OPINION FILED JANUARY 19, 1950
PEOPLE OF STATE OF ILLINOIS, DEFENDANT IN ERROR,
ELOISE STANDERFER, PLAINTIFF IN ERROR.
Writ of error to the County Court of Fayette county; the Hon.
MAURICE T. MACY, Judge, presiding. Heard in this court at the
October term, 1949. Judgment reversed. Opinion filed January 19,
1950. Released for publication February 20, 1950.
MR. PRESIDING JUSTICE BARDENS DELIVERED THE OPINION OF THE COURT.
Eloise Standerfer, plaintiff in error (hereinafter referred to as defendant) was convicted, upon trial by jury, in the county court of Fayette county, Illinois, of the crime of contributing to the dependency and neglect of her seven minor children under the provisions of paragraphs one and two of an Act entitled "An Act to Define and Punish the Crime of Contributing to the Dependency and Neglect of Children" (Ill. Rev. Stat. 1947, ch. 38, pars. 100 and 101 [Jones Ill. Stats. Ann. 37.084, 37.085]). She was sentenced to serve six months imprisonment in the county jail and to pay a fine of one hundred dollars and costs. From this judgment, the defendant has sued out a writ of error to this court.
The defendant has assigned fifteen errors as cause for reversal. We will first discuss together assigned error number 1, which complains of the overruling of a motion to quash the amended information; number 10, which complains of the overruling of a motion in arrest of judgment; and number 12, which sets out that the information is void because it does not state a crime.
A proper analysis of the three contentions mentioned necessitates setting out the two sections of the statute involved. Section 1 of the Act defines a dependent or neglected child as follows:
"For the purposes of this Act a dependent and neglected child shall mean any male who while under the age of 17 years or any female who while under the age of 18 years, for any reason is destitute, homeless or abandoned; or dependent upon the public for support; or has not proper parental care or guardianship; or habitually begs or receives alms; or is found living in any house of ill fame or with any vicious or disreputable person; or has a home which by reason of neglect, cruelty or depravity on the part of its parents, guardian or any person in whose care it may be is an unfit place for such child; and any child who while under the age of 10 years is found begging, peddling or selling any articles or singing or playing any musical instrument for gain upon the street or giving any public entertainments or accompanies or is used in aid of any person so doing."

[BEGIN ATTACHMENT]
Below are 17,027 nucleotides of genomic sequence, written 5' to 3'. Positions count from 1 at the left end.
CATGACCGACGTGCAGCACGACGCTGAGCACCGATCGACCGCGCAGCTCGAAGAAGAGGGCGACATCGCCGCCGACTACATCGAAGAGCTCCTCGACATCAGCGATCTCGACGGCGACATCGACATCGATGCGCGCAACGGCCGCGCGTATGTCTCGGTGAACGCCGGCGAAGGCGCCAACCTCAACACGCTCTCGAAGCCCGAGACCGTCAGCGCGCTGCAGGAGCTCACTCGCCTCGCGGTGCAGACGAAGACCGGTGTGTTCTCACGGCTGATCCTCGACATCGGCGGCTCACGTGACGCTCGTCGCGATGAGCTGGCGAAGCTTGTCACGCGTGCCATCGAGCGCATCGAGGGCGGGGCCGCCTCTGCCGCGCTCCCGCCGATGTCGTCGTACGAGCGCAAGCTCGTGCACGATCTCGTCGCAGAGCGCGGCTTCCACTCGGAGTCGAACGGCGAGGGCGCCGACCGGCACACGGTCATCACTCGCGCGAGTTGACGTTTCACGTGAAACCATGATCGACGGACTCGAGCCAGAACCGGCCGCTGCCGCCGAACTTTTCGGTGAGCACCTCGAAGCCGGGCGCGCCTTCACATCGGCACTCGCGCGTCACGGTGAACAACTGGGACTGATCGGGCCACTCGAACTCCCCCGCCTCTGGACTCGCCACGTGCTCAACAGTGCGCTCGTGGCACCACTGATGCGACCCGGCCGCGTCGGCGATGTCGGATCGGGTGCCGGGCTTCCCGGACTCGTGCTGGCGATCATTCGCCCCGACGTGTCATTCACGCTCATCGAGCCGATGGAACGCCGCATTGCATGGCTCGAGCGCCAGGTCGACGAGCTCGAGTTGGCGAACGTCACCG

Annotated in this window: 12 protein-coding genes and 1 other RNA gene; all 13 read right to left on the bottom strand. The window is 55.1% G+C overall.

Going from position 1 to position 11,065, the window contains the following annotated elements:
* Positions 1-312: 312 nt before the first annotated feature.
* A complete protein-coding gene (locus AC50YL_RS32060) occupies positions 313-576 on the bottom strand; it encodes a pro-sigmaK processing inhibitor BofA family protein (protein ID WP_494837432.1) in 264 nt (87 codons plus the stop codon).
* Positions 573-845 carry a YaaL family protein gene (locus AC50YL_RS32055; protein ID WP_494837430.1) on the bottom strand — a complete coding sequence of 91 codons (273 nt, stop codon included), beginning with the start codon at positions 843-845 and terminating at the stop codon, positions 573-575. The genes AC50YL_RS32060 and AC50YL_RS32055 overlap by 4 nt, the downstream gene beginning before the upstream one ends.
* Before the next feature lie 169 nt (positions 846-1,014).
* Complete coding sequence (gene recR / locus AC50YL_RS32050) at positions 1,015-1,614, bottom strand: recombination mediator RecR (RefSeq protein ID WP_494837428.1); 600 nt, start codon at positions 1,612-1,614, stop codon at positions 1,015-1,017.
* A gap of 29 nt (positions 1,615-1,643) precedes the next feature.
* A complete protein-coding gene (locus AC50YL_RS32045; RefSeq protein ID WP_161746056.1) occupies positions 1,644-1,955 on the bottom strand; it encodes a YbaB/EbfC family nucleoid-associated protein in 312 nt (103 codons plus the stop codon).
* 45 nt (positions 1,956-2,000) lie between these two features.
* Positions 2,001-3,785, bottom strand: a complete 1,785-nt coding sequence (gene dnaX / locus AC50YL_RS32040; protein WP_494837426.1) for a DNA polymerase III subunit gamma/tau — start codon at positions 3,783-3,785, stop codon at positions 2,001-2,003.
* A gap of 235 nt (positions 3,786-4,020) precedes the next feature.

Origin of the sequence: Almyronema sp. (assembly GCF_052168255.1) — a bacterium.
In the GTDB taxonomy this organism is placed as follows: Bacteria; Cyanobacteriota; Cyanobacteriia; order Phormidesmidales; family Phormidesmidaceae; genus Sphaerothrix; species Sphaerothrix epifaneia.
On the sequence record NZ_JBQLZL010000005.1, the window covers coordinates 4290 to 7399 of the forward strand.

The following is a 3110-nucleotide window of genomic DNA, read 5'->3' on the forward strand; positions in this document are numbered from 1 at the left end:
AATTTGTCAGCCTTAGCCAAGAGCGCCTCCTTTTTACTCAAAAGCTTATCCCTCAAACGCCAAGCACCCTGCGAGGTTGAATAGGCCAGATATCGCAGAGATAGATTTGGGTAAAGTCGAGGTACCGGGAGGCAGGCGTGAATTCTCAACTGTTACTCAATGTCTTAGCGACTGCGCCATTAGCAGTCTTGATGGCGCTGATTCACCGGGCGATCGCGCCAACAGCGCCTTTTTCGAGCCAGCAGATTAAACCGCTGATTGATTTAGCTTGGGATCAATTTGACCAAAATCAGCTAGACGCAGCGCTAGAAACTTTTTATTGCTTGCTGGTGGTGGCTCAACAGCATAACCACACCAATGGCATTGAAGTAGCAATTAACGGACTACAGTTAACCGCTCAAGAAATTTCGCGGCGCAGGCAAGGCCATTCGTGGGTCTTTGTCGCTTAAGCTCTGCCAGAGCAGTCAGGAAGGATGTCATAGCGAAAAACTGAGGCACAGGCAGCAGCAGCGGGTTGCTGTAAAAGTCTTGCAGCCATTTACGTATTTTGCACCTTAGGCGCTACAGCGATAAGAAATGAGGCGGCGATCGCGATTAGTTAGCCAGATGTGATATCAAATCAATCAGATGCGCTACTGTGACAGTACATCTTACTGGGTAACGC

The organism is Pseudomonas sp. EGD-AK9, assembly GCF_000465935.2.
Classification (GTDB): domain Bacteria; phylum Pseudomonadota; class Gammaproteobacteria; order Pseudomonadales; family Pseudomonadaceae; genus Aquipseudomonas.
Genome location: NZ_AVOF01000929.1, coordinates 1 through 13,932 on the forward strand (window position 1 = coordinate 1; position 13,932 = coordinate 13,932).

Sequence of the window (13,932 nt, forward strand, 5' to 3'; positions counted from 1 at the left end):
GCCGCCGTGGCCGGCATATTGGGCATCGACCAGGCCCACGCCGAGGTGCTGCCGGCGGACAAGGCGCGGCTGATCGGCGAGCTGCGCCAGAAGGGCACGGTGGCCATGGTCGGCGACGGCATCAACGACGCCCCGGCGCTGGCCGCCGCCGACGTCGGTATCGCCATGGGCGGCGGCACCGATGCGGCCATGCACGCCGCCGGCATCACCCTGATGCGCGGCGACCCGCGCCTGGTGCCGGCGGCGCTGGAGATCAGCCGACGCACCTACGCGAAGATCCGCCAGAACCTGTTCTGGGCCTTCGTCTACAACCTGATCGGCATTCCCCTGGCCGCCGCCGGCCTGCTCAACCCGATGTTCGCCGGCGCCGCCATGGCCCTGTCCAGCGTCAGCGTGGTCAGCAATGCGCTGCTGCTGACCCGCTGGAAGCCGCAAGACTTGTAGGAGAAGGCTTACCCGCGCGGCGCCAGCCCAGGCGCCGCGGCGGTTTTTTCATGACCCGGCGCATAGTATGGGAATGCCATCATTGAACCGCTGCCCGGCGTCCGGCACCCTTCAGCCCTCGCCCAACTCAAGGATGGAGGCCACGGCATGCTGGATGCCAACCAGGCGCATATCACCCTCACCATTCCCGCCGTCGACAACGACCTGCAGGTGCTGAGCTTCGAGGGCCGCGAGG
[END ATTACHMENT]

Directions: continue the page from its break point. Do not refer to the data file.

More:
Section 2 of the Act provides a penalty for contributing to the dependency or neglect of a child, the relevant part of which section reads as follows:
"Any parent, legal guardian or person having the custody of a male under the age of 17 years or of a female under the age of 18 years, who shall knowingly or wilfully cause, aid or encourage such person to be or to become a dependent and neglected child as defined in Section 1, or who shall knowingly or wilfully do acts which directly tend to render any such child so dependent and neglected, or who shall knowingly or wilfully fail to do that which will directly tend to prevent such state of dependency and neglect shall be deemed guilty of the crime of contributing to the dependency and neglect of children and on conviction thereof shall be punished by a fine of not more than $200.00 or by imprisonment in the county jail, house of correction or work house for not more than one year or both by such fine and imprisonment."